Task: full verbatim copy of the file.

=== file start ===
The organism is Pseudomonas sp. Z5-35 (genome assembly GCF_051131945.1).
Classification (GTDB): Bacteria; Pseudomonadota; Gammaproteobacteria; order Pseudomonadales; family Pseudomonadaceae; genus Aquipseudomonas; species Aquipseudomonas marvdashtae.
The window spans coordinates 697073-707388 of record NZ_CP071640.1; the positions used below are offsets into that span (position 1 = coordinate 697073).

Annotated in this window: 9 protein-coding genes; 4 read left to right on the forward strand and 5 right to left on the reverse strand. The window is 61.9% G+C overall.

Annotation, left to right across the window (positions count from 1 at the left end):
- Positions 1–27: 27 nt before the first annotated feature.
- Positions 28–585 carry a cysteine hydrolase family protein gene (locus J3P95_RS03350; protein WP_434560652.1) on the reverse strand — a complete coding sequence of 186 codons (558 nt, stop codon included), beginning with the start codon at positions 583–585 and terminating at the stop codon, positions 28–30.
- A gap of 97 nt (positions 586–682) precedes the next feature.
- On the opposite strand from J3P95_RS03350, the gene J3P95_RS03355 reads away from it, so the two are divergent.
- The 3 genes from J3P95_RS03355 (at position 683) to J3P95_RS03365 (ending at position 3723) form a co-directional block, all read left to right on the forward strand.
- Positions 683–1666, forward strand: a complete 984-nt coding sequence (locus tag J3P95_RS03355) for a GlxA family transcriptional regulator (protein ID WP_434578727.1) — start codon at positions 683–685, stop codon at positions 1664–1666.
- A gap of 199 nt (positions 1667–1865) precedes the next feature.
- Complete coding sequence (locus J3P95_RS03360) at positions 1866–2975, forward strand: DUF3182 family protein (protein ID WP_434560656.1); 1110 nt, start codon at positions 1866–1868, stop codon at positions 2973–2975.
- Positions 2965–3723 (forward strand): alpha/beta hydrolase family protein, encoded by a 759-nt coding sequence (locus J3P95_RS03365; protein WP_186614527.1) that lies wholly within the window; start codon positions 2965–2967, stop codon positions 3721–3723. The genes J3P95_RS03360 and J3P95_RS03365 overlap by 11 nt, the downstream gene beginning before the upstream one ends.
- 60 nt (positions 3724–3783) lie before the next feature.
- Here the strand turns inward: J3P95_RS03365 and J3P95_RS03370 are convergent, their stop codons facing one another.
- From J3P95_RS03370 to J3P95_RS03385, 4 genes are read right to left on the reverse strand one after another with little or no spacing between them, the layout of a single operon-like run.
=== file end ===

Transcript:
The organism is Pseudomonas sp. Z5-35 (genome assembly GCF_051131945.1).
Classification (GTDB): Bacteria; Pseudomonadota; Gammaproteobacteria; order Pseudomonadales; family Pseudomonadaceae; genus Aquipseudomonas; species Aquipseudomonas marvdashtae.
The window spans coordinates 697073-707388 of record NZ_CP071640.1; the positions used below are offsets into that span (position 1 = coordinate 697073).

Annotated in this window: 9 protein-coding genes; 4 read left to right on the forward strand and 5 right to left on the reverse strand. The window is 61.9% G+C overall.

Annotation, left to right across the window (positions count from 1 at the left end):
- Positions 1–27: 27 nt before the first annotated feature.
- Positions 28–585 carry a cysteine hydrolase family protein gene (locus J3P95_RS03350; protein WP_434560652.1) on the reverse strand — a complete coding sequence of 186 codons (558 nt, stop codon included), beginning with the start codon at positions 583–585 and terminating at the stop codon, positions 28–30.
- A gap of 97 nt (positions 586–682) precedes the next feature.
- On the opposite strand from J3P95_RS03350, the gene J3P95_RS03355 reads away from it, so the two are divergent.
- The 3 genes from J3P95_RS03355 (at position 683) to J3P95_RS03365 (ending at position 3723) form a co-directional block, all read left to right on the forward strand.
- Positions 683–1666, forward strand: a complete 984-nt coding sequence (locus tag J3P95_RS03355) for a GlxA family transcriptional regulator (protein ID WP_434578727.1) — start codon at positions 683–685, stop codon at positions 1664–1666.
- A gap of 199 nt (positions 1667–1865) precedes the next feature.
- Complete coding sequence (locus J3P95_RS03360) at positions 1866–2975, forward strand: DUF3182 family protein (protein ID WP_434560656.1); 1110 nt, start codon at positions 1866–1868, stop codon at positions 2973–2975.
- Positions 2965–3723 (forward strand): alpha/beta hydrolase family protein, encoded by a 759-nt coding sequence (locus J3P95_RS03365; protein WP_186614527.1) that lies wholly within the window; start codon positions 2965–2967, stop codon positions 3721–3723. The genes J3P95_RS03360 and J3P95_RS03365 overlap by 11 nt, the downstream gene beginning before the upstream one ends.
- 60 nt (positions 3724–3783) lie before the next feature.
- Here the strand turns inward: J3P95_RS03365 and J3P95_RS03370 are convergent, their stop codons facing one another.
- From J3P95_RS03370 to J3P95_RS03385, 4 genes are read right to left on the reverse strand one after another with little or no spacing between them, the layout of a single operon-like run.